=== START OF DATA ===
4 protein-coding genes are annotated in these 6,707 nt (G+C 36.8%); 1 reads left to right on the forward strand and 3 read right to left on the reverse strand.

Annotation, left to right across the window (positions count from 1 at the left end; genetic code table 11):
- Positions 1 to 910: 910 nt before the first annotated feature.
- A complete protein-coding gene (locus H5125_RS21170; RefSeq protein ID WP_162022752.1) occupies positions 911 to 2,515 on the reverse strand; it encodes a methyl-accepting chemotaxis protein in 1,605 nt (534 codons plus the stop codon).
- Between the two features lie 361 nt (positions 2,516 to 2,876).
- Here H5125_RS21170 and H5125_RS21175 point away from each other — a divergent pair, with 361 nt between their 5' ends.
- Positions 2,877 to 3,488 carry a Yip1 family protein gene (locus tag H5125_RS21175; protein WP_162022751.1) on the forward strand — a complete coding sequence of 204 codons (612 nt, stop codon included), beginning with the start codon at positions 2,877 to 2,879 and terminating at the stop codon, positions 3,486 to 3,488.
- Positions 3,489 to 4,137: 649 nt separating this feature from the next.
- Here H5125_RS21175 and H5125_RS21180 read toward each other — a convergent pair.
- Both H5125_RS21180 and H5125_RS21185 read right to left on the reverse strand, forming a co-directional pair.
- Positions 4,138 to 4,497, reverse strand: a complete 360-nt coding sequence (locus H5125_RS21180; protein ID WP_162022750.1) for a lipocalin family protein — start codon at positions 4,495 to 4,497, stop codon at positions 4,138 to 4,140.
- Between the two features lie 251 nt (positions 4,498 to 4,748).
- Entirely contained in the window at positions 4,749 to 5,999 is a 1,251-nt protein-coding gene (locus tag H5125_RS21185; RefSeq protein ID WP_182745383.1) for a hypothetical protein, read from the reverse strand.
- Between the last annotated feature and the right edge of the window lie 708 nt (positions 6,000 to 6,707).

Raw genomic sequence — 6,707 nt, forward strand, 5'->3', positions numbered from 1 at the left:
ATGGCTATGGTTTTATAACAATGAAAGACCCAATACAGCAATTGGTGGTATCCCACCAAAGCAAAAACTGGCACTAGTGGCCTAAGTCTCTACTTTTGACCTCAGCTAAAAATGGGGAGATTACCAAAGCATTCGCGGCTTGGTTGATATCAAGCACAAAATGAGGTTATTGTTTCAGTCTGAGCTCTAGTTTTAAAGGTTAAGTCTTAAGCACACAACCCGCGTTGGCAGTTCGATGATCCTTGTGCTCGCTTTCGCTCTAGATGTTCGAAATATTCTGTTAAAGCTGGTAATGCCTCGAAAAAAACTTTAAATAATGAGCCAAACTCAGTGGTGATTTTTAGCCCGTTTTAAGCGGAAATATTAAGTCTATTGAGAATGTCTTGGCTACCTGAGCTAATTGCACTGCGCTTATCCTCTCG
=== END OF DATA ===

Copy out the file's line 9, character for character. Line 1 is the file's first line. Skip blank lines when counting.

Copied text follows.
- Here H5125_RS21175 and H5125_RS21180 read toward each other — a convergent pair.